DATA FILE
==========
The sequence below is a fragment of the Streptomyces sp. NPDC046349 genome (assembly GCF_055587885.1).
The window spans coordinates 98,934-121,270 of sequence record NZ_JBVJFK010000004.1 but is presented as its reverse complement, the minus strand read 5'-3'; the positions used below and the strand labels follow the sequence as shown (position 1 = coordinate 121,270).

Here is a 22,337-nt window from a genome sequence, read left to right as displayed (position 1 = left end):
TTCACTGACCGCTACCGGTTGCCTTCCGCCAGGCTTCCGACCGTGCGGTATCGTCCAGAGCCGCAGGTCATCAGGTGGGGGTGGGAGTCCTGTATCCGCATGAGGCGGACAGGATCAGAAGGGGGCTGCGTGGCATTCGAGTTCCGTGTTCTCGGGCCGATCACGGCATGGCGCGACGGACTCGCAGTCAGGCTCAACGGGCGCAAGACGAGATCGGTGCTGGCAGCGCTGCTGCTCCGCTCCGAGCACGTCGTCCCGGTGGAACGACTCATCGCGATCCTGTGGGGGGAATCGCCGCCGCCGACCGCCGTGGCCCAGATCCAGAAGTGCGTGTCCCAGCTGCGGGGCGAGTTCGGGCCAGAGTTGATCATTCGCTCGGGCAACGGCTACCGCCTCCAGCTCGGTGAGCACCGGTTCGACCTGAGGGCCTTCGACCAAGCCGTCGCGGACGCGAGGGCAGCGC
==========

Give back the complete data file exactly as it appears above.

The sequence below is a fragment of the Streptomyces sp. NPDC046349 genome (assembly GCF_055587885.1).
The window spans coordinates 98,934-121,270 of sequence record NZ_JBVJFK010000004.1 but is presented as its reverse complement, the minus strand read 5'-3'; the positions used below and the strand labels follow the sequence as shown (position 1 = coordinate 121,270).

Here is a 22,337-nt window from a genome sequence, read left to right as displayed (position 1 = left end):
TTCACTGACCGCTACCGGTTGCCTTCCGCCAGGCTTCCGACCGTGCGGTATCGTCCAGAGCCGCAGGTCATCAGGTGGGGGTGGGAGTCCTGTATCCGCATGAGGCGGACAGGATCAGAAGGGGGCTGCGTGGCATTCGAGTTCCGTGTTCTCGGGCCGATCACGGCATGGCGCGACGGACTCGCAGTCAGGCTCAACGGGCGCAAGACGAGATCGGTGCTGGCAGCGCTGCTGCTCCGCTCCGAGCACGTCGTCCCGGTGGAACGACTCATCGCGATCCTGTGGGGGGAATCGCCGCCGCCGACCGCCGTGGCCCAGATCCAGAAGTGCGTGTCCCAGCTGCGGGGCGAGTTCGGGCCAGAGTTGATCATTCGCTCGGGCAACGGCTACCGCCTCCAGCTCGGTGAGCACCGGTTCGACCTGAGGGCCTTCGACCAAGCCGTCGCGGACGCGAGGGCAGCGC